Pandemic inspires parishioner to develop holy hour meditations

Jennie Rodrigues-Pereira leads mediations at St. Bernard Parish in Appleton

Jennie Rodrigues-Pereire, left, and Sherry Zwicky, liturgy and music coordinator at St. Bernard Parish in Appleton, are teaming up to offer a twice-monthly holy hour meditation that Rodrigues-Pereire created. She said she was inspired to write the meditations while in lockdown during the pandemic. (Sam Lucero | The Compass)

APPLETON — One of Bishop David Ricken’s goals, laid out in his pastoral plan for the Diocese of Green Bay, is to form 1,000 missionary discipleship leaders by 2025. St. Bernard Parish is one step closer to this goal, thanks to Jennie Rodrigues-Pereire.

A stay-at-home mother of two, Rodrigues-Pereire was inspired to develop a series of holy hour meditations based on the rosary. The holy hour meditations, prayers offered before the Blessed Sacrament, began in September and are held the first and third Fridays of each month at 8:45 a.m. The idea developed during the early part of the pandemic, said Rodrigues-Pereire. 

“During the pandemic, I started praying more,” she told The Compass following the Nov. 5 holy hour. “Since churches were not open at that time, I started doing an online adoration.”

She began participating in a YouTube Live adoration offered by the Divine Retreat Center UK, a ministry of St. Augustine’s Benedictine Abbey in the United Kingdom.

“That inspired me and I was blessed tremendously through that,” she said. “I said, ‘If people can be blessed by just being with Jesus, why isn’t something like this in church?’ That’s when somebody spoke back and said, ‘Why don’t you do it?’” That somebody, she said, was the Holy Spirit.

Last August, Rodrigues-Pereire was at Mass and heard a homily about the prophet Jonah, who avoided following God’s command.

“I was like Jonah and I played my games and said ‘no,’” she said. “After Mass, I walked up to Andy Schmidt (the former parish director of evangelization) and said, ‘I have this seed in my heart.’” She explained her desire to create and lead a holy hour meditation. “Andy replied, ‘I have been praying for this,’ so I said, ‘OK.’”

Schmidt introduced Rodrigues-Pereire to Deacon Mike Eash, parish leader, and Sherry Zwicky, liturgy and music coordinator at St. Bernard.

“We used to have holy hour pre-pandemic, and it was the diocesan standard format,” said Zwicky. “So when she first approached us, that’s what I had in mind. She said that she had been inspired by the Holy Spirit… to develop these different holy hour meditations.”
Along with the Divine Retreat Center UK, Rodrigues-Pereire said she found resources and inspiration from other Catholic online ministries, including Ascension Press.

The Holy Hour with Adoration services begin following the exposition of the Blessed Sacrament. Each holy hour includes an opening hymn, “Holy Ground,” followed by Rodrigues-Pereire offering a welcome.

The Nov. 5 holy hour had a theme of liberation and deliverance. After the welcome, Rodrigues-Pereire, accompanied by Zwicky, led the assembly of about 20 people in the Litany of the Saints.

Recitation of the rosary begins with the traditional prayers: the Apostles Creed, Our Father, Hail Mary and Glory Be. Based on Scripture, Rodrigues-Pereire created prayers for each of the five mysteries. 

“On each of the 10 small beads where the Hail Mary is usually prayed, recite the following prayers: Jesus have mercy on me; Jesus heal me; Jesus save me; Jesus free me,” Rodrigues-Pereire explained to the assembly.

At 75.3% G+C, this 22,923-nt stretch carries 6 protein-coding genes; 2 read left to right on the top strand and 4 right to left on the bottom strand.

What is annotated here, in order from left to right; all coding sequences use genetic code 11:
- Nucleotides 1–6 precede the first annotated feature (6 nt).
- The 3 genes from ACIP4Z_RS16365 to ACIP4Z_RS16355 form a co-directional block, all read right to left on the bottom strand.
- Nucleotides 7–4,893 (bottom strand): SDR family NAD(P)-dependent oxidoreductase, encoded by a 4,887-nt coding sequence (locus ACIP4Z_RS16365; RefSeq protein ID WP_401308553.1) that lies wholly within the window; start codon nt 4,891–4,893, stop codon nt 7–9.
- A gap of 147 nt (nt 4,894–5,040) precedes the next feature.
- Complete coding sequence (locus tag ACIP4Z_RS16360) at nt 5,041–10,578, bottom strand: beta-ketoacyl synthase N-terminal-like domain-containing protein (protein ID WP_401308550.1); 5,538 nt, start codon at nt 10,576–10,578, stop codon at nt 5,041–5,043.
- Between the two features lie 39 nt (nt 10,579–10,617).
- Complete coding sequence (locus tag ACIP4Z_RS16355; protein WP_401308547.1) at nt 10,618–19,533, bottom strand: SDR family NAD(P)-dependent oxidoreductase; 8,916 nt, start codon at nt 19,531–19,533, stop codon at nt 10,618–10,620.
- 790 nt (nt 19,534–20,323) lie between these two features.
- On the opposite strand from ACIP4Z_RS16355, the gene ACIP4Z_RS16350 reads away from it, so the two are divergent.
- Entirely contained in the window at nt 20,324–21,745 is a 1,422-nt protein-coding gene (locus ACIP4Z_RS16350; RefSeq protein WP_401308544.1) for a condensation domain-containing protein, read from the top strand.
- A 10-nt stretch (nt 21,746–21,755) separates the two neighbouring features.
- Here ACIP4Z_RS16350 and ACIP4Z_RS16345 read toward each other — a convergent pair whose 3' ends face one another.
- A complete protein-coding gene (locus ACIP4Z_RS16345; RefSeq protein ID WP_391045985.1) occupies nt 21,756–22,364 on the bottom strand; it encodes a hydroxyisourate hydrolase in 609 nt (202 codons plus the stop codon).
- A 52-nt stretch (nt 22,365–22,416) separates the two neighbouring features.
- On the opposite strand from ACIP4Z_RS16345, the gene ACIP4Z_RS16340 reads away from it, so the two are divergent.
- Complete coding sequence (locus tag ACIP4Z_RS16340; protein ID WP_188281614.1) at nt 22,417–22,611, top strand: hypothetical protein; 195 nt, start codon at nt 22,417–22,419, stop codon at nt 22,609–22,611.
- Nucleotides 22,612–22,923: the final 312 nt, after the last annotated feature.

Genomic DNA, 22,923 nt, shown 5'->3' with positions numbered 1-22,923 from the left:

For the first decade (mystery), a special intention was offered.

“In this decade, we pray for our pope, bishops, cardinals, religious, missionaries and every member of the Body of Christ who accepts Jesus as their Christ and Savior,” said Rodrigues-Pereire. “We pray for the church as a whole for the persecution, ridiculing or even attacks it has to go through in places where the Catholic faith is unwelcome. So here we will ask Jesus to set our church free.”

The remaining decades offered prayers for the community of believers, for the sick, for families and for oneself. The group concluded by praying Hail Holy Queen (Salve Regina), followed by a closing prayer by Rodrigues-Pereire and closing hymn.

A traditional rosary was recited on Oct. 15 in honor of Our Lady of Fatima. For each sorrowful mystery the Our Father and Hail Mary were given in a different language: the Kapampangan language of the Philippines, Polish, Spanish, French and English.

According to Zwicky, Rodrigues-Pereire’s willingness to create and lead the holy hour meditation was a blessing to the parish.

“Her vision was to offer holy hour twice a month, so we thought that would be a marvelous thing,” she said. “We are in kind of a parish transition right now and trying to come back from the pandemic, so we feel like we could really use the intercession of prayers. Having a holy hour is a perfect way to do that.” 

Rodrigues-Pereire, a native of India, has been a member of St. Bernard Parish since 2014. She and her husband, Julius, have two children: Lynn, 7, and Raphael, 4. 

“I have been to other parts of the United States, but I haven’t felt at home like St. Bernard’s,” she said. “There are wonderful people here.”

Rodrigues-Pereire plans to offer the twice-monthly holy hour meditations through the end of the school year. During Advent, a second holy hour will be offered at 7:30 p.m. for families who cannot make the 8:45 a.m. service. 

The services are open to “anyone who believes in Jesus,” said Rodrigues-Pereire. Zwicky added that she hopes young parents can participate after dropping off their children at school.

“We are so grateful to Jennie for coming forward with this,” said Zwicky. “It’s such a blessing to have a parishioner come forward with something like this and to offer it for our parish.”